why are you so quick in shrugging off a whole issue of deeply-ingrained misogynysm (the same misogynysm that the British Muslims for Secular Democracy are trying to fight tooth and nail)? Isn't reducing the whole thing (including the tragedy experienced each year by 17,000 female victims of "honour crimes" or the 300 who go AWOL for the sake of forced marriages) to a simple matter of "wanting to shag teenagers" a little bit underwhelming?

chris said...

Claude - I agree that lots of Muslims have misogynist attitudes, and I'll grant that honour killings and suchlike are disproportionately committed by Muslims. But these are separate issues from their tendency to commit sex crimes.
I stress that I really don't give a damn either way about Islam. My concern is that political discussion be rooted in reasonable statistical inference. And I don't think Straw did this.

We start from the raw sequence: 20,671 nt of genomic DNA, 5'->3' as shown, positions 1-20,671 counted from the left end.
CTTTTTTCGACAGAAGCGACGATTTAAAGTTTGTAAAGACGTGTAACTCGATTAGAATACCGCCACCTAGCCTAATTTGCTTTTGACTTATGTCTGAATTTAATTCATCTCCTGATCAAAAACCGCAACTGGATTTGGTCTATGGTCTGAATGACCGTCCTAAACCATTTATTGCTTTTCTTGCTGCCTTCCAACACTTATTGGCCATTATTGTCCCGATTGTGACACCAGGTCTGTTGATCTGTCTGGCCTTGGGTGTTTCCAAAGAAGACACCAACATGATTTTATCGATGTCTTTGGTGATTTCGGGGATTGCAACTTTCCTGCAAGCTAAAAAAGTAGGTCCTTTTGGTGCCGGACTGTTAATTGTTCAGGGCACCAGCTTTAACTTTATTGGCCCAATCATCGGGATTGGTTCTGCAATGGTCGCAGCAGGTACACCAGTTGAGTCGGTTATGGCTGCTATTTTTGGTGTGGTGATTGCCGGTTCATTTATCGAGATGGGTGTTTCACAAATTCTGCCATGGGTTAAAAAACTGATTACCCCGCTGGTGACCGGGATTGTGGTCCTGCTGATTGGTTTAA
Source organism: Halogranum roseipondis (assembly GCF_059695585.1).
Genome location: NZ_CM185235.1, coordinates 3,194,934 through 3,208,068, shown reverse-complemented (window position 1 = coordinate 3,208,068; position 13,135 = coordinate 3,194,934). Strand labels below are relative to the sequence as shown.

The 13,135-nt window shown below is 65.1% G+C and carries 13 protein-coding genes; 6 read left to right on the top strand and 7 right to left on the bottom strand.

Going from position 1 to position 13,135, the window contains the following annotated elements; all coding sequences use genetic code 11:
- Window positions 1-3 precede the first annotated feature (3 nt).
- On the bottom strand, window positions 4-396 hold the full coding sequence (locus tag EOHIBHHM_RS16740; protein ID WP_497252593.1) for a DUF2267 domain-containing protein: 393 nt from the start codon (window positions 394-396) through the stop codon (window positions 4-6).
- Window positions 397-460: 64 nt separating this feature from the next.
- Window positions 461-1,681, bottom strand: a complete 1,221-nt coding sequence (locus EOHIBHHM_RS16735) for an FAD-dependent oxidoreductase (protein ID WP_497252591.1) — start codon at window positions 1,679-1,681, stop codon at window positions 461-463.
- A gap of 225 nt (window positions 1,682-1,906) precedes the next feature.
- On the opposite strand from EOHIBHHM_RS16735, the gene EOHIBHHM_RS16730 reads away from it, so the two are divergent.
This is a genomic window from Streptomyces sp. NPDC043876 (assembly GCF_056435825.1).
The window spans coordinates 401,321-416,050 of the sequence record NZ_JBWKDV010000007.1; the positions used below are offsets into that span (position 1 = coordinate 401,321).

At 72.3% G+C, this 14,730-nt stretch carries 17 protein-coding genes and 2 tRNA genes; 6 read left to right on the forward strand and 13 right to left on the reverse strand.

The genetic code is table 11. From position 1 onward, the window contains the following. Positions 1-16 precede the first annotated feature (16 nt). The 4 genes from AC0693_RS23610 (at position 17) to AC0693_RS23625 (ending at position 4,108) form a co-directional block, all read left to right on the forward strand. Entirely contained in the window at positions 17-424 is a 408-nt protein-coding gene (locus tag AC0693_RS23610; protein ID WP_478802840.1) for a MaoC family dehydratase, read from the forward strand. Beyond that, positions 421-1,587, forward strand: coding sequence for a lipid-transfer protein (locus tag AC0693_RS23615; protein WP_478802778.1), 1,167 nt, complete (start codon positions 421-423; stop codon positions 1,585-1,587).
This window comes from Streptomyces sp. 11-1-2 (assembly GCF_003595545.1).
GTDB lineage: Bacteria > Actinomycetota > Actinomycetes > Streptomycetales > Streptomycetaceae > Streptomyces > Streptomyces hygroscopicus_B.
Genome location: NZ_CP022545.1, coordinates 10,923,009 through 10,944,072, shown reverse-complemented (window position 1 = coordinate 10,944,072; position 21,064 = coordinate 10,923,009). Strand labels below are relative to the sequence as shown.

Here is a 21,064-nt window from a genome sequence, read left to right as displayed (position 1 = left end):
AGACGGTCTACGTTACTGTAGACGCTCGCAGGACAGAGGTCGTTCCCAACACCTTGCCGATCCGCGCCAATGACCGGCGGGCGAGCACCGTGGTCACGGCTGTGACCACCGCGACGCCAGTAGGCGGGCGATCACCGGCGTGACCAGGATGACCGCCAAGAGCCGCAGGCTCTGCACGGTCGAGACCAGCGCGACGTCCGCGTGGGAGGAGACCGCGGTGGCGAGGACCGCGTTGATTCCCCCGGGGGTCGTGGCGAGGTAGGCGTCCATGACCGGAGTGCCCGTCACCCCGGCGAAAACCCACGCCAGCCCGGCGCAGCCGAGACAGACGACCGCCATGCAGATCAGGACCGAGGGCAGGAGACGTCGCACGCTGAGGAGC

claude said...

I do wonder sometimes...would the same people who accuse Jack Straw of "not rooting political discussion in reasonable statistical inference", also argue that the Catholic church should be spared criticism on the grounds that child abuse also happens elsewhere and not just aroound Catholic church?
Would they also say that that's tantamount to anti-Catholic bias?

chris said...

Claude - there two issues here:
1. The Church helped to cover up child abuse, by moving priests guilty of it from parish to parish, and not informing the police. To the extent it did this, it was guilty, in a way the "Pakistani community" is (presumably) not.
2. It all depends on the stats. Are priests more likely to be child abusers than the general population? If so, then we might reasonably link the Church and abuse. (The nature of the link, though, would be debatable.) However, as Pakistanis are not disproportionately likely to commit sex crimes (except through a selection effect leading them towards a small subset of such crime), there is no such link.